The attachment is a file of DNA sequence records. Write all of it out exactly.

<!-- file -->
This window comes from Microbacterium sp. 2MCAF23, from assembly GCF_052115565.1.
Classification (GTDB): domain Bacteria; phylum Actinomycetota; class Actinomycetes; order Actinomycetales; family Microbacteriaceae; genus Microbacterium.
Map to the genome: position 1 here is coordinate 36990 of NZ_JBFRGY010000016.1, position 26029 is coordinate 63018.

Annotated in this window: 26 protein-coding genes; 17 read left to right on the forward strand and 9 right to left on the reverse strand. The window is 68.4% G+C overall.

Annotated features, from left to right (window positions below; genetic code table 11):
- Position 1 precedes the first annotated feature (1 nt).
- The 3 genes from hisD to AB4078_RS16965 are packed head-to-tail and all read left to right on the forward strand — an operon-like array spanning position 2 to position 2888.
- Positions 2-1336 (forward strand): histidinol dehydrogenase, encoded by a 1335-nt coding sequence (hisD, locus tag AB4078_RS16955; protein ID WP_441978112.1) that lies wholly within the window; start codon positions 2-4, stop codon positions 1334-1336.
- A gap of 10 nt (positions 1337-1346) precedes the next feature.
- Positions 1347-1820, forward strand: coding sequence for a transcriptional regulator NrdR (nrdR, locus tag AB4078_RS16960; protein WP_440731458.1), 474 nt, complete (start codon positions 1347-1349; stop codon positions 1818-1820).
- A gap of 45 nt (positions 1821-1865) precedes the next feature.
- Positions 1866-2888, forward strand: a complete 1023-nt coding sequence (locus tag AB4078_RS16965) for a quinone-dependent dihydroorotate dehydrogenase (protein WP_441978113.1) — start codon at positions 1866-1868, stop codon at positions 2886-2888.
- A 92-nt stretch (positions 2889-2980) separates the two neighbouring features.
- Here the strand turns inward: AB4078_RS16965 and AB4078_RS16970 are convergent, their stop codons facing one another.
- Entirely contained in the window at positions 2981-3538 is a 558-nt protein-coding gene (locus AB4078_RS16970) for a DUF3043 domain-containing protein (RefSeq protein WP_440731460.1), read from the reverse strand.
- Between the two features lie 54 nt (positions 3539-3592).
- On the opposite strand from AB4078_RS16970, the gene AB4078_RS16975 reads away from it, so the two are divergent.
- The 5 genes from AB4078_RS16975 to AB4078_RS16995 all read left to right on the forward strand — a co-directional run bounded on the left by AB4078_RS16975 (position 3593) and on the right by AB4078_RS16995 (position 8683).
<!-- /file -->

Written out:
This window comes from Microbacterium sp. 2MCAF23, from assembly GCF_052115565.1.
Classification (GTDB): domain Bacteria; phylum Actinomycetota; class Actinomycetes; order Actinomycetales; family Microbacteriaceae; genus Microbacterium.
Map to the genome: position 1 here is coordinate 36990 of NZ_JBFRGY010000016.1, position 26029 is coordinate 63018.

Annotated in this window: 26 protein-coding genes; 17 read left to right on the forward strand and 9 right to left on the reverse strand. The window is 68.4% G+C overall.

Annotated features, from left to right (window positions below; genetic code table 11):
- Position 1 precedes the first annotated feature (1 nt).
- The 3 genes from hisD to AB4078_RS16965 are packed head-to-tail and all read left to right on the forward strand — an operon-like array spanning position 2 to position 2888.
- Positions 2-1336 (forward strand): histidinol dehydrogenase, encoded by a 1335-nt coding sequence (hisD, locus tag AB4078_RS16955; protein ID WP_441978112.1) that lies wholly within the window; start codon positions 2-4, stop codon positions 1334-1336.
- A gap of 10 nt (positions 1337-1346) precedes the next feature.
- Positions 1347-1820, forward strand: coding sequence for a transcriptional regulator NrdR (nrdR, locus tag AB4078_RS16960; protein WP_440731458.1), 474 nt, complete (start codon positions 1347-1349; stop codon positions 1818-1820).
- A gap of 45 nt (positions 1821-1865) precedes the next feature.
- Positions 1866-2888, forward strand: a complete 1023-nt coding sequence (locus tag AB4078_RS16965) for a quinone-dependent dihydroorotate dehydrogenase (protein WP_441978113.1) — start codon at positions 1866-1868, stop codon at positions 2886-2888.
- A 92-nt stretch (positions 2889-2980) separates the two neighbouring features.
- Here the strand turns inward: AB4078_RS16965 and AB4078_RS16970 are convergent, their stop codons facing one another.
- Entirely contained in the window at positions 2981-3538 is a 558-nt protein-coding gene (locus AB4078_RS16970) for a DUF3043 domain-containing protein (RefSeq protein WP_440731460.1), read from the reverse strand.
- Between the two features lie 54 nt (positions 3539-3592).
- On the opposite strand from AB4078_RS16970, the gene AB4078_RS16975 reads away from it, so the two are divergent.
- The 5 genes from AB4078_RS16975 to AB4078_RS16995 all read left to right on the forward strand — a co-directional run bounded on the left by AB4078_RS16975 (position 3593) and on the right by AB4078_RS16995 (position 8683).